The introduction of black slavery, frontier warfare with Indian tribes, and the arrival of European minorities like Germans, Irish, and French Huguenots had also given rise to something new: White racial consciousness. After several generations in North America, Southern identity was English, Christian, White, and free.
The American Revolution replaced English with American. The course of the Revolution, the debates at the Constitutional Convention, and the onset of sectional conflict within the Union began to nurture a new identity: Southern.
As Americans spread west in the 19th century, Southern came into sharper and sharper focus as the conflict with the Yankee became more intense. Until the 1850s, Southerners had dominated the presidency, Congress, and the Supreme Court. Lulled into a false sense of security by decades of tranquility, Southerners hadn’t given much thought to the tension between Southern and American identity.
Slave States vs. Free States
By the 1850s, the “irrepressible conflict” between the slave states and free states was underway, and American identity was polarizing into rival camps.
Led by Sen. John C. Calhoun, Southerners had nurtured their own political philosophy, the states rights theory of American government, which sees the Union as a voluntary compact of sovereign states created by mutual consent. This tradition was derived from Jeffersonianism, the Virginia and Kentucky Resolutions of 1798, the Anti-Federalists, and John Randolph and the Tertium Quids. Since each state had separately ratified the Constitution, it follows that any state can withdraw from the Union.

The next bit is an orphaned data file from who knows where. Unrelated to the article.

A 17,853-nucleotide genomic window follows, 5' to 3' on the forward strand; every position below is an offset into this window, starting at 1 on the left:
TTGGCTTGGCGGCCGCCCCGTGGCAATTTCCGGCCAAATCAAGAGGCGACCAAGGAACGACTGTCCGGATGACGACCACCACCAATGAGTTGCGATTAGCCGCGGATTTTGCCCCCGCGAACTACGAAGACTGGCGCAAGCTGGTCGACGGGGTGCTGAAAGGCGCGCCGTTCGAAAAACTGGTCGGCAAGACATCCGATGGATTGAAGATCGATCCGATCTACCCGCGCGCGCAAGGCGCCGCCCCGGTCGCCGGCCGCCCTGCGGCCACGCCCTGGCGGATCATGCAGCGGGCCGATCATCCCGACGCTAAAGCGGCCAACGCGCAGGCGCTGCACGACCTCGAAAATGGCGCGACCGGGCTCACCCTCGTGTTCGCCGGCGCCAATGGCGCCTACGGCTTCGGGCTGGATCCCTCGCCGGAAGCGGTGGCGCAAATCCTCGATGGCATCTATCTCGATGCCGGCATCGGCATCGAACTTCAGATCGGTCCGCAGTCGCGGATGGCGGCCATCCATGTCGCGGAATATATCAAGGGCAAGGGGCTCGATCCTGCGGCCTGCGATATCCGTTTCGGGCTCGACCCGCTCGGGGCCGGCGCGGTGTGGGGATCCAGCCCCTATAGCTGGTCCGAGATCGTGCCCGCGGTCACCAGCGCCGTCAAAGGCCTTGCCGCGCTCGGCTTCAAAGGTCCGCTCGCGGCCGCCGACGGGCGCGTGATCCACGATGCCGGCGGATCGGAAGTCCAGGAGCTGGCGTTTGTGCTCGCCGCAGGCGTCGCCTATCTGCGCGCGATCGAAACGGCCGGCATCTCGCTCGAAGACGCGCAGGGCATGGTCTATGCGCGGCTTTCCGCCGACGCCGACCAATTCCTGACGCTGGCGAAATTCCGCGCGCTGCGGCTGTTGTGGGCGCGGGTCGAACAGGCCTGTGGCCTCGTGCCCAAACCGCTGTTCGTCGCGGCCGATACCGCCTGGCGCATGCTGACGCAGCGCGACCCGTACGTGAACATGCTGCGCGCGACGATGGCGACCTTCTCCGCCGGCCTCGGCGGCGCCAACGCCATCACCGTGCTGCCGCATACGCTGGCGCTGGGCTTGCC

In contrast, Northerners led by Sen. Daniel Webster argued in favor of an indestructible Union that preceded the Constitution and was created by the Declaration of Independence. Under this theory, the states had been created by Congress, and no state could unilaterally withdraw from the Union without the consent of Congress. This set up an irreconcilable conflict over what the US Constitution really meant.
The conflict with the Yankee raised deeper, more fundamental questions because the “freedom” that Americans had fought for in the American Revolution meant different things to different regional cultures. “Freedom” to the Scots-Irish had meant the “freedom” to be left alone and settle the trans-Appalachian West.
“Freedom” to the lowland South had meant “independence” from Lord North’s consolidationist policies. It did not mean “freedom” or “equal rights” for Southern slaves. It was the British, not the Continental Army, who had fought to free the slaves. In fact, the Declaration of Independence had condemned King George III for the crime of inciting “domestic insurrections” among us.
Whereas Yankees had risen in revolt in the name of a few taxes on tea and stamps and the abstract universal rights of all mankind, Southerners revolted against King George III because, fundamentally, we felt we had been disrespected.
By 1860, Texas and Arkansas had been added to the roster of slave states, and the Southeastern Indians had been relocated to Oklahoma. Southern slavery had reached its bioregional limits. There was still plenty of room for the Cotton Kingdom to grow, but in the future this growth would occur within existing states.
The balance of power within the Union was shifting toward the Free States with their booming population. The marginalization of the South within a Northern-dominated Union hostile to Southern interests was inevitable. Yankees would use the Union as their instrument to reduce to the South to the status of an internal colony with the Northeast reprising the metropolitan role of Great Britain.